Proper nutrition is very important for developing chicks so you’ll want to use a ‘starter’ feed that is specifically formulated for chicks and contains the correct amount of protein, vitamins and minerals they need. I use Scratch and Peck Feeds naturally free organic starter. Along with the starter, you’ll need to provide chick grit which is what the chicks use to grind up food in their gizzard. Sprinkle the grit over the top of the feed, and top up the feed and grit daily. At about 8 weeks old, I transition my chicks to Scratch and Peck Grower Feed along with increasing the grit size to grower grit. I add a powdered vitamin and electrolyte supplement to the chicks’ waterer for about the first week. It gives the chicks an extra boost, which can be especially helpful if the chicks have had a stressful first few days in shipping. Use a waterer specifically made for chicks that has a shallow drinking reservoir. Chicks can drown in a minimal amount of water, so I also add marbles in the base of the waterer which reduces the depth of the water. I raise my waterer and feeder a couple of inches above the height of the shavings to prevent the chicks from kicking shavings into them quite as easily. Water can become dirtied quickly so check it several times a day to remove shavings, and provide fresh water once a day or any time you find poop in it.

Handling Chicks

It’s important to let your chicks rest as much as possible the first few days in their new home. Of equal importance is that they quickly find the water and food and begin eating and drinking. You can dip the beak of your chicks into the waterer as you put them in the brooder to show them where the water is, but I’ve always found that just tapping my finger in the waterer and feeder is enough to get them to come over and investigate and they usually figure it out pretty quickly on their own. To get the chicks accustomed to being touched, I put a small amount of feed in my hand and slowly lower it into the brooder, talking to them softly. They are usually quick to come over to explore and start pecking, and after a few of these sessions it's usually fairly easy to sneak your hand underneath a chick and pick it up. Avoid making quick movements and loud noises that can startle the chicks. I also try to pick up chicks from underneath rather than approaching them from above which looks like a predator and can be stressful for them. I keep my chick snuggle sessions to a few minutes at a time for the first week. Chicks can chill easily and can also get stressed easily, and you don't want to jeopardize the health of your chicks for that perfect photo opportunity.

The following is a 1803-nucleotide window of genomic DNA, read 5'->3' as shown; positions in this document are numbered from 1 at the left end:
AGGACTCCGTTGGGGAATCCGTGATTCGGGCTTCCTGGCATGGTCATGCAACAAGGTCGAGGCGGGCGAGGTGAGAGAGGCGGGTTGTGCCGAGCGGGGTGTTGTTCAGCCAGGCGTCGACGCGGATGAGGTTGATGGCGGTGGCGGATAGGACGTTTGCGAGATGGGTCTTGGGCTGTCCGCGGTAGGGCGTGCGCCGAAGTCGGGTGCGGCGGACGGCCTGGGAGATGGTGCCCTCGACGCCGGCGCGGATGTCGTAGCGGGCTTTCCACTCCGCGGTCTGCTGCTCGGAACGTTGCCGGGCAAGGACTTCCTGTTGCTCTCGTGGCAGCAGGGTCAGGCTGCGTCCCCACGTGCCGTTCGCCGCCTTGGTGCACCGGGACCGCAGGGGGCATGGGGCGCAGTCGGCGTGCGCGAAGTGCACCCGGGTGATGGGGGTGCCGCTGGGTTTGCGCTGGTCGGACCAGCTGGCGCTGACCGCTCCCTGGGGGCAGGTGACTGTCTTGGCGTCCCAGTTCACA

Final Thoughts on Mail Order Chicks

My mail order chicks did not need any additional care beyond what is typical for chicks purchased at the feed store. The chicks arrived quickly and were all active and eating and drinking on their own the first day I got them home. Should your mail order chicks be lethargic or reluctant to eat and drink, you may need to take special measures to revive them. The hatchery should provide you with information for caring for your mail order chicks. My chicks are a week old now, and I’m happy to report that they are all thriving. I did not find any difference in the health of these chicks from chicks that I’ve purchased at the feed store. It’s not uncommon to lose the occasional very young chick due to failure to thrive, and the 2 chicks that didn't survive shipping were likely due to that. I have experienced chick loss within the first week with chicks I’ve bought at the feed store as well as chicks we’ve hatched here at the farm. My recommendation if you are considering ordering mail order chicks is to select a shipping date when you can be reasonably certain to avoid weather extremes (both cold and hot) which can make the journey more stressful for the chicks. I selected a March delivery date wanting to avoid the colder temperatures and snow storms that are common in January and February. This was a positive experience for me, and I found it a great way to add some fun new varieties to the flock. I will definitely be doing it again, after all it is the best kind of happy mail!